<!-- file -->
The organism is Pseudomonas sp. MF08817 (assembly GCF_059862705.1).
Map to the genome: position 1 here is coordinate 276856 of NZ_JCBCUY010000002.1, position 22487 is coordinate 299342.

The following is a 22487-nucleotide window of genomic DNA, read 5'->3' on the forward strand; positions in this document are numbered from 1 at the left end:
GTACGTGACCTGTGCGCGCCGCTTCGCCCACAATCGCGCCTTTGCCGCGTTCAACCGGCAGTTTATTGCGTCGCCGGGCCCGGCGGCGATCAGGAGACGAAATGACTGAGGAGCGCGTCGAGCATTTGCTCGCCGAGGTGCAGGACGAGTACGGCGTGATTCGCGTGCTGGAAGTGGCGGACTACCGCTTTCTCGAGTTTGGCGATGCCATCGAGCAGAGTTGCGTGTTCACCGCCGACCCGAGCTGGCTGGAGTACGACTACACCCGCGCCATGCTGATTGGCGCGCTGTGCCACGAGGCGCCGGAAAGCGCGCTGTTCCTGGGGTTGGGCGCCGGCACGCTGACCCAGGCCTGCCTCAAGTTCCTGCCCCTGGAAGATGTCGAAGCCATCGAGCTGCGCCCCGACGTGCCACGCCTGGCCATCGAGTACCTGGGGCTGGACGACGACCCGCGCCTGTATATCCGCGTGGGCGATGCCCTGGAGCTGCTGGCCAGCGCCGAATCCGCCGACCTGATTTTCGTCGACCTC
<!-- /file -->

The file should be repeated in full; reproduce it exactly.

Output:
The organism is Pseudomonas sp. MF08817 (assembly GCF_059862705.1).
Map to the genome: position 1 here is coordinate 276856 of NZ_JCBCUY010000002.1, position 22487 is coordinate 299342.

The following is a 22487-nucleotide window of genomic DNA, read 5'->3' on the forward strand; positions in this document are numbered from 1 at the left end:
GTACGTGACCTGTGCGCGCCGCTTCGCCCACAATCGCGCCTTTGCCGCGTTCAACCGGCAGTTTATTGCGTCGCCGGGCCCGGCGGCGATCAGGAGACGAAATGACTGAGGAGCGCGTCGAGCATTTGCTCGCCGAGGTGCAGGACGAGTACGGCGTGATTCGCGTGCTGGAAGTGGCGGACTACCGCTTTCTCGAGTTTGGCGATGCCATCGAGCAGAGTTGCGTGTTCACCGCCGACCCGAGCTGGCTGGAGTACGACTACACCCGCGCCATGCTGATTGGCGCGCTGTGCCACGAGGCGCCGGAAAGCGCGCTGTTCCTGGGGTTGGGCGCCGGCACGCTGACCCAGGCCTGCCTCAAGTTCCTGCCCCTGGAAGATGTCGAAGCCATCGAGCTGCGCCCCGACGTGCCACGCCTGGCCATCGAGTACCTGGGGCTGGACGACGACCCGCGCCTGTATATCCGCGTGGGCGATGCCCTGGAGCTGCTGGCCAGCGCCGAATCCGCCGACCTGATTTTCGTCGACCTC